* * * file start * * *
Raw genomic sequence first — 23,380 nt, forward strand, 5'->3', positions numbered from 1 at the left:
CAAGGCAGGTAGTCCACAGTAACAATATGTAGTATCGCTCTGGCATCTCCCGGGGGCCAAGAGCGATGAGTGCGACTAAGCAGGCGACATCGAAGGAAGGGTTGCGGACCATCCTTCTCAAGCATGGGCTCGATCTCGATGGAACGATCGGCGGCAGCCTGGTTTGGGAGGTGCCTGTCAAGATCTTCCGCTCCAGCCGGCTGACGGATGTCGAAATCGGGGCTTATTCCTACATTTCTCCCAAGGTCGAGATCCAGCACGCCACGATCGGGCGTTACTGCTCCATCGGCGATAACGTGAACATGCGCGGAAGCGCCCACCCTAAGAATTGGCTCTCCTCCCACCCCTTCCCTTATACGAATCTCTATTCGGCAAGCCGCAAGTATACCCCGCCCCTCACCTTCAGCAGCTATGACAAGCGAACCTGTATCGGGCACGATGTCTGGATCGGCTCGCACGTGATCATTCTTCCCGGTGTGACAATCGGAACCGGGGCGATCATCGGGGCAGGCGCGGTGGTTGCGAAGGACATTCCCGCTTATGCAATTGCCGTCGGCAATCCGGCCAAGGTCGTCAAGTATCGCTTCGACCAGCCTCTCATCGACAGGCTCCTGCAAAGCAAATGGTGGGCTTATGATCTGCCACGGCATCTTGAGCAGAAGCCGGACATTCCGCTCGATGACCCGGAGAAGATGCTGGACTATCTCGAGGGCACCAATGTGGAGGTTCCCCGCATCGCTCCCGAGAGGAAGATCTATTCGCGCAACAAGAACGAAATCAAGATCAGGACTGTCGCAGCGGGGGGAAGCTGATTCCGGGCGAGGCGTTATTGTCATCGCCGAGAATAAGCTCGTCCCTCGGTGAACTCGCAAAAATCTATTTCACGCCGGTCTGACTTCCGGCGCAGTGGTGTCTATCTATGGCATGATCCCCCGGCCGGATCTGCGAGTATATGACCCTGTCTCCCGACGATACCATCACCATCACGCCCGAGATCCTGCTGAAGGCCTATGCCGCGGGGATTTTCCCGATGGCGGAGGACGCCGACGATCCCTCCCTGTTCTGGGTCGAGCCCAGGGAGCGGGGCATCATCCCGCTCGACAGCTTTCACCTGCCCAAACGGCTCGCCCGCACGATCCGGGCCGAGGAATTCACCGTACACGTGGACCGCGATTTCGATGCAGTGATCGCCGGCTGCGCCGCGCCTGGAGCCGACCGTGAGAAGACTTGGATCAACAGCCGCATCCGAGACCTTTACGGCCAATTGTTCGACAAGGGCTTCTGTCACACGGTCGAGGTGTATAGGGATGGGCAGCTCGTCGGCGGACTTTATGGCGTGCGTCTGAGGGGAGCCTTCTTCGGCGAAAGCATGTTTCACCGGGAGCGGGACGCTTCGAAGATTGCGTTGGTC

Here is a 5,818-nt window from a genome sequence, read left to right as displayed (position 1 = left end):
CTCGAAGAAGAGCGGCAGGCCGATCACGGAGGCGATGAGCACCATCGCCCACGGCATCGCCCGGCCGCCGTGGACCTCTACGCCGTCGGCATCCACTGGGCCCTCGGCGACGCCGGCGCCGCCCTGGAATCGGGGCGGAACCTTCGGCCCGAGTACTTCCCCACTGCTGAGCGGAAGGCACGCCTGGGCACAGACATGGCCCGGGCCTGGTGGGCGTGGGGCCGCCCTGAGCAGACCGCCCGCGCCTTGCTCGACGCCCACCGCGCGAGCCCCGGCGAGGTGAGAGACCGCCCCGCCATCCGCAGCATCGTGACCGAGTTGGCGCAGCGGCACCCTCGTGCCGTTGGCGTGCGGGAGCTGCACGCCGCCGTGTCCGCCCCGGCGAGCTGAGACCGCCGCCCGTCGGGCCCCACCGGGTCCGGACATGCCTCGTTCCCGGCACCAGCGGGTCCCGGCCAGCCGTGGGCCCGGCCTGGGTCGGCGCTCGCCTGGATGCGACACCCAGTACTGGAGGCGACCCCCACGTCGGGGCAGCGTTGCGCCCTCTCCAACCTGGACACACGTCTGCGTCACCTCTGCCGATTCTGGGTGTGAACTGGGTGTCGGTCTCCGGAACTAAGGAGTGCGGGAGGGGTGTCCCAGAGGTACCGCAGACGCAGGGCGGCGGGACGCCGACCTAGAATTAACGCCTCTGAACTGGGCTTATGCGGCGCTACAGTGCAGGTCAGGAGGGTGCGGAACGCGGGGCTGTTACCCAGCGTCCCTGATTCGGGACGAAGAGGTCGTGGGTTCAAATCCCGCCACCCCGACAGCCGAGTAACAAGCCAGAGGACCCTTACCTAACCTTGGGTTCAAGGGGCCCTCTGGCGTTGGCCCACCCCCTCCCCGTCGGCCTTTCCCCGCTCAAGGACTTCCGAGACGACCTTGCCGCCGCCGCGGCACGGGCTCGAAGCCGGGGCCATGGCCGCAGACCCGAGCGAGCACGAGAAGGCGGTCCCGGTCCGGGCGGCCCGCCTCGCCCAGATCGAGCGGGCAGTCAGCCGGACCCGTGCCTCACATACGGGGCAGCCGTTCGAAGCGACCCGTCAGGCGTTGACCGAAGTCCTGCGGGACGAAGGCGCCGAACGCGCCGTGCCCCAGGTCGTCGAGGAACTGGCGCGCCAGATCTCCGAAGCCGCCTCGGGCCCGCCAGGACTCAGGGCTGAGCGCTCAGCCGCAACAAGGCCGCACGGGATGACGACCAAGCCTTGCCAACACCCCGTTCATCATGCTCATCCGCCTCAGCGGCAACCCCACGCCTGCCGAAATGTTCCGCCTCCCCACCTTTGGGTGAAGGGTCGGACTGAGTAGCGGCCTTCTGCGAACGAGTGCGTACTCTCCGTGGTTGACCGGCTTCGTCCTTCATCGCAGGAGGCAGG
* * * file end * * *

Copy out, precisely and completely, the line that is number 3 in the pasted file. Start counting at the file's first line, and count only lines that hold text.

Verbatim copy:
Here is a 5,818-nt window from a genome sequence, read left to right as displayed (position 1 = left end):